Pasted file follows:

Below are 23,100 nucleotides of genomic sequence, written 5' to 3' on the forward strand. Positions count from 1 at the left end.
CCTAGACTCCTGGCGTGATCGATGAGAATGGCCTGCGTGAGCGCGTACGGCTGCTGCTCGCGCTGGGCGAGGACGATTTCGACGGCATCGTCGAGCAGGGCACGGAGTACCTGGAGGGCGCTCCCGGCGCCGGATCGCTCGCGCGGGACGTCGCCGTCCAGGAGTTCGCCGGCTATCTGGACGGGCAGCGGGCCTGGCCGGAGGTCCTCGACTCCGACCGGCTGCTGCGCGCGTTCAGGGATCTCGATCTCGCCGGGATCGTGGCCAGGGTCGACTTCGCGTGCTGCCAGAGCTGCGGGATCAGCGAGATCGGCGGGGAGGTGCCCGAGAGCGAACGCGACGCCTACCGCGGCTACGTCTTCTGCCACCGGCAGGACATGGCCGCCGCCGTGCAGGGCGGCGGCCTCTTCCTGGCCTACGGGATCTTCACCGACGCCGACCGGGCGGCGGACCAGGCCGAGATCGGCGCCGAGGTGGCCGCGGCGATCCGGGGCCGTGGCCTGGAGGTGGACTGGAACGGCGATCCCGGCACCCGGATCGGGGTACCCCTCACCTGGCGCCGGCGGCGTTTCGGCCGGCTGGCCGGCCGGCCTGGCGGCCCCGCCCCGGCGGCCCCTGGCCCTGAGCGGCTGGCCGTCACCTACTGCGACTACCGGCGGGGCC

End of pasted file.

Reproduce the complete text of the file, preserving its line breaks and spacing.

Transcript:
Below are 23,100 nucleotides of genomic sequence, written 5' to 3' on the forward strand. Positions count from 1 at the left end.
CCTAGACTCCTGGCGTGATCGATGAGAATGGCCTGCGTGAGCGCGTACGGCTGCTGCTCGCGCTGGGCGAGGACGATTTCGACGGCATCGTCGAGCAGGGCACGGAGTACCTGGAGGGCGCTCCCGGCGCCGGATCGCTCGCGCGGGACGTCGCCGTCCAGGAGTTCGCCGGCTATCTGGACGGGCAGCGGGCCTGGCCGGAGGTCCTCGACTCCGACCGGCTGCTGCGCGCGTTCAGGGATCTCGATCTCGCCGGGATCGTGGCCAGGGTCGACTTCGCGTGCTGCCAGAGCTGCGGGATCAGCGAGATCGGCGGGGAGGTGCCCGAGAGCGAACGCGACGCCTACCGCGGCTACGTCTTCTGCCACCGGCAGGACATGGCCGCCGCCGTGCAGGGCGGCGGCCTCTTCCTGGCCTACGGGATCTTCACCGACGCCGACCGGGCGGCGGACCAGGCCGAGATCGGCGCCGAGGTGGCCGCGGCGATCCGGGGCCGTGGCCTGGAGGTGGACTGGAACGGCGATCCCGGCACCCGGATCGGGGTACCCCTCACCTGGCGCCGGCGGCGTTTCGGCCGGCTGGCCGGCCGGCCTGGCGGCCCCGCCCCGGCGGCCCCTGGCCCTGAGCGGCTGGCCGTCACCTACTGCGACTACCGGCGGGGCC